El Don, Newspaper

Santa Ana College

Each year, the Associated Collegiate Press recognizes excellence in student media with college journalism’s preeminent award, the Pacemaker. Pacemakers are awarded in each category of publication — online, newspaper, yearbook, magazine and broadcast.

Teams of media professionals judge entries based on the following criteria: coverage and content, quality of writing and reporting, leadership, design, photography and graphics.

ACP contacted Charles Little, adviser of 2015 Pacemaker recipient el Don for a Q&A. El Don is the student-run newspaper of Santa Ana College in Santa Ana, California. El Don won a Pacemaker in the two-year college newspaper category.

ACP also heard from Joanna Meza and Jose Servin, the co editors-in-chief of el Don.


ACP: Tell us a little about the editors and staff of your Pacemaker-inning publication.

Charles Little, adviser: Since we are a community college, our staff changes from semester to semester, so most of our students are beginners or have little experience when they start working on el Don.


ACP: What were the goals going into last year and how did you ensure those goals were met?

Joanna Meza, co-editor-in-chief: The goals going into last year as a staff were to ensure that all of our beginning writers learned how to write for our different sections in a way that was factual and unbiased, due to the fact that most of them were new. Whether it be news, style, views or sports. Teaching them that all sides of a story must be looked at to ensure that we are being a s fair as possible in our reporting.

Jose Servin, co editor-in-chief: Our goals as a team were too write factually correct, unbiased news and do it with integrity. I did my best to ensure this by reading every story intended for print or web publication and making sure there were no misspellings or misrepresentations, and assuring that every fact was valid.


ACP: How did the staff ensure the quality of the publication?

CL: Over the years, we have established a number of protocols, ranging from digital beat sheets, assignment sheets, story editing forms that require at least three edits and a page editors and final page checklist. All of these help throughout the editing and design process.


ACP: Is there any one issue, story, photo, package or video that stood out most during the year?

CL: It has to be a story about the lack of transparency between administrators, the faculty and the community at large. The reporter Harold Pierce used multiple FOIA and California Public Records Act requests to establish a history of how college administrators and public information officers routinely withheld vital information from the press, prior restrained employees and had a de facto gag order on faculty that strongly advised them to not talk to the press.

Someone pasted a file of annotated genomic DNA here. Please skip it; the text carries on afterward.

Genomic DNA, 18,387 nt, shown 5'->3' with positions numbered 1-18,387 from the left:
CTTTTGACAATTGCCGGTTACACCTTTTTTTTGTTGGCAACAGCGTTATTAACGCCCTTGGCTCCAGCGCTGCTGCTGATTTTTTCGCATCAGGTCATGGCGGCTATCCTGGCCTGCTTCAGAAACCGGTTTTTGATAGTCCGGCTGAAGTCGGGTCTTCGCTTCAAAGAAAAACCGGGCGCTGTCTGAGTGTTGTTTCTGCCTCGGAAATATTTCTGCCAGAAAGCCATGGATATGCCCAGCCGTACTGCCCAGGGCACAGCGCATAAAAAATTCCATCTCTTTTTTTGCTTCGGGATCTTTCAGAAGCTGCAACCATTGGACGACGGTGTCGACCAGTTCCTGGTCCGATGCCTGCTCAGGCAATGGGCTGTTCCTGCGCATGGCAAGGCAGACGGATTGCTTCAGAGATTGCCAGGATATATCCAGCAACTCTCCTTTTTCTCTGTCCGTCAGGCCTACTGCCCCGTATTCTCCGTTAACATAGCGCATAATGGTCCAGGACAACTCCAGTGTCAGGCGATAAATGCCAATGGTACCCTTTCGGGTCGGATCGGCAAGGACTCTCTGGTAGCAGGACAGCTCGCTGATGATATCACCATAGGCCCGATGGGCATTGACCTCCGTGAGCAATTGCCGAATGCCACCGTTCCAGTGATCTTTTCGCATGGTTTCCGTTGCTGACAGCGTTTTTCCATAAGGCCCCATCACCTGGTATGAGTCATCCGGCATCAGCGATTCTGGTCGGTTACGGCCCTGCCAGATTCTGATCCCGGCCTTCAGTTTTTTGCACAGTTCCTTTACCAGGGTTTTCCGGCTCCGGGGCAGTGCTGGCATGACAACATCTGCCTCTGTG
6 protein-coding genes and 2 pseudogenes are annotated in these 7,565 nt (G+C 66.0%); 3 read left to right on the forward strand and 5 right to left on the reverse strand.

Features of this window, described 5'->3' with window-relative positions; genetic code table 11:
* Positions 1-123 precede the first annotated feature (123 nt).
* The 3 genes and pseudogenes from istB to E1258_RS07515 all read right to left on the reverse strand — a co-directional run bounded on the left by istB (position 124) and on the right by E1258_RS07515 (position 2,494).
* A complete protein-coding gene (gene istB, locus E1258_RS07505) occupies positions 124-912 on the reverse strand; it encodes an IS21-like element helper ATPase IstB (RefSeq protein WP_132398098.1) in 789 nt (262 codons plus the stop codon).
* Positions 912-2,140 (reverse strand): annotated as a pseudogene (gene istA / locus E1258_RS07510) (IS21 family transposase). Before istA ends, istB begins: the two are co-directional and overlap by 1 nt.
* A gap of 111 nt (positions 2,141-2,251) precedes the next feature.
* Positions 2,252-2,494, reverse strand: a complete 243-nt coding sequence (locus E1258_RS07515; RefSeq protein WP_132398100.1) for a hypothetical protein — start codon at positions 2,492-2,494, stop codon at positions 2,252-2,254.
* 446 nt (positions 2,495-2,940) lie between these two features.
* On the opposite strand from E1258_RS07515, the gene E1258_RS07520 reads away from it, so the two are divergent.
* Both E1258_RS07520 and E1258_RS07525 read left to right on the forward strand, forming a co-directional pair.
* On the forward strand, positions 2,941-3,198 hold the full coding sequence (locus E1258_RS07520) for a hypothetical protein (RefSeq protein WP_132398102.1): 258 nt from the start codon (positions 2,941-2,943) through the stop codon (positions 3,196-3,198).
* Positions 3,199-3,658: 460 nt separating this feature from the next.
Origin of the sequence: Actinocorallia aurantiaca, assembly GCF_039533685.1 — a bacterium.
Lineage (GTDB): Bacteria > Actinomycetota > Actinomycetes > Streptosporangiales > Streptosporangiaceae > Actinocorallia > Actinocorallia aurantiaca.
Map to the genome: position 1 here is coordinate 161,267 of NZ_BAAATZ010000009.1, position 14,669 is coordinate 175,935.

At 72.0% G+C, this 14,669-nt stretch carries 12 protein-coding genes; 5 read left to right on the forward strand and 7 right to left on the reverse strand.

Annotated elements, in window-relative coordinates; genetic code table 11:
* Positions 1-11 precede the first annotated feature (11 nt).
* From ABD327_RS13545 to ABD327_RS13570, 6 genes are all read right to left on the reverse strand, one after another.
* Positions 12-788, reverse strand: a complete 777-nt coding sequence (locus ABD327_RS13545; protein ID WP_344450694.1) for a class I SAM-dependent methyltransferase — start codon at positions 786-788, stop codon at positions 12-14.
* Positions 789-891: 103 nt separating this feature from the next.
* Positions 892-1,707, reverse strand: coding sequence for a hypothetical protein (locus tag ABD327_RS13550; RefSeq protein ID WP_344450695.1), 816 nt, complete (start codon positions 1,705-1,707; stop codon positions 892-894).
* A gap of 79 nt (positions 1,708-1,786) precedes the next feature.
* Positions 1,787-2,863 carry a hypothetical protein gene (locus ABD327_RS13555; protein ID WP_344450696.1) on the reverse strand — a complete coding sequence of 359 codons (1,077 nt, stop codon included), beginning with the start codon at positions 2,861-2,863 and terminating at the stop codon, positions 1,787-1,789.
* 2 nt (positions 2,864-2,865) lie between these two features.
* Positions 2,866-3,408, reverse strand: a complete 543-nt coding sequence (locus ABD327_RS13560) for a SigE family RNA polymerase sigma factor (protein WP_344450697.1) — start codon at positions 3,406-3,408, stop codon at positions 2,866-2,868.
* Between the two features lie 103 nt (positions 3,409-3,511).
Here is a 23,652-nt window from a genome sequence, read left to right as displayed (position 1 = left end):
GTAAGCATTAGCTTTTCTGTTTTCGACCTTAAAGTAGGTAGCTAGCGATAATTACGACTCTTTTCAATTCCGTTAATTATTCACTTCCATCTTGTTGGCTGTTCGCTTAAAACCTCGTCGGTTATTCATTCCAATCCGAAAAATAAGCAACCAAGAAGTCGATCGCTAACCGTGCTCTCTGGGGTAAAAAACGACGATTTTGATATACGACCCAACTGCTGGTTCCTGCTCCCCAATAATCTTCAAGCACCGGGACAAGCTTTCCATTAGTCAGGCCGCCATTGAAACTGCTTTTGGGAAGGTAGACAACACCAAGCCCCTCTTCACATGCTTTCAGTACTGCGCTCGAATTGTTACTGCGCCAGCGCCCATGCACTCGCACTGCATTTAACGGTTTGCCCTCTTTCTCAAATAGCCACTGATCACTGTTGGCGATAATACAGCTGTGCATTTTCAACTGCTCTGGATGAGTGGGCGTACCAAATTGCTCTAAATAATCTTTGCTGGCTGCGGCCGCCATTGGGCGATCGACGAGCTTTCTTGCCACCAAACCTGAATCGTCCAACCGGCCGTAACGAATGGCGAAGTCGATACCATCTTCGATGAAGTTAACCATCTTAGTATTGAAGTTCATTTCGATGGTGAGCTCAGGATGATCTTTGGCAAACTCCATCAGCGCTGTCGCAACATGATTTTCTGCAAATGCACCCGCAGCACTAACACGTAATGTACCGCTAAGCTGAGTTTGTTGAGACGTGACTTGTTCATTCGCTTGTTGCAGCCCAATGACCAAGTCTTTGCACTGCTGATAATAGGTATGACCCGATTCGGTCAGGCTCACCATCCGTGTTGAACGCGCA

The PRA’s revealed multiple mentions of el Don and of professional reporters from The Los Angeles Times and The Orange County Register and ways to either keep information away from the press or to deny interview requests. Harold’s reporting also proved that a college PIO lied about keeping faculty, staff and administrators from talking to el Don, explicitly telling them to never talk to el Don editors or reporters.


ACP: Tell us about a hardship or obstacle you felt your staff overcame.

CL: Our city sits in the heart of one of the wealthiest counties in America, yet most of our students come from severely disadvantaged homes. The average annual family income for our students sits well below the national poverty average.

Many of our students have never owned a computer, had access to the Internet or owned a cell phone. The majority of our students speak Spanish as their first language and only one editor had access to a car last year, which makes it a nightmare when traveling to games and other off campus events. Our computers are more than nine years old and cannot run any of the current software or operating systems. The Apple spinning disc of death is the enemy of the newsroom.

JM: The majority of our staff are full-time students who work and have families to take care of. To just overcome all of these daily hardships and be able to accomplish the production of the el Don is a very rewarding experience.


ACP: What qualities will you remember the most about this Pacemaker-winning staff?

CL: Their hard work, determination and togetherness. They quickly became a journalism family.


ACP: What does the Pacemaker mean to you and your staff?

CL: It means that hard work pays off. Winning the National Pacemaker Award is the first goal our students set each year, and it is the honor they strive to achieve.

 JM: It is an honor to receive a Pacemaker, it’s a representation of the hard work that our entire staff does as a team. To be recognized for it gives us a feeling of achievement.

JS: It means a sign of excellence to always strive for and an honor that can only be attained through diligent work.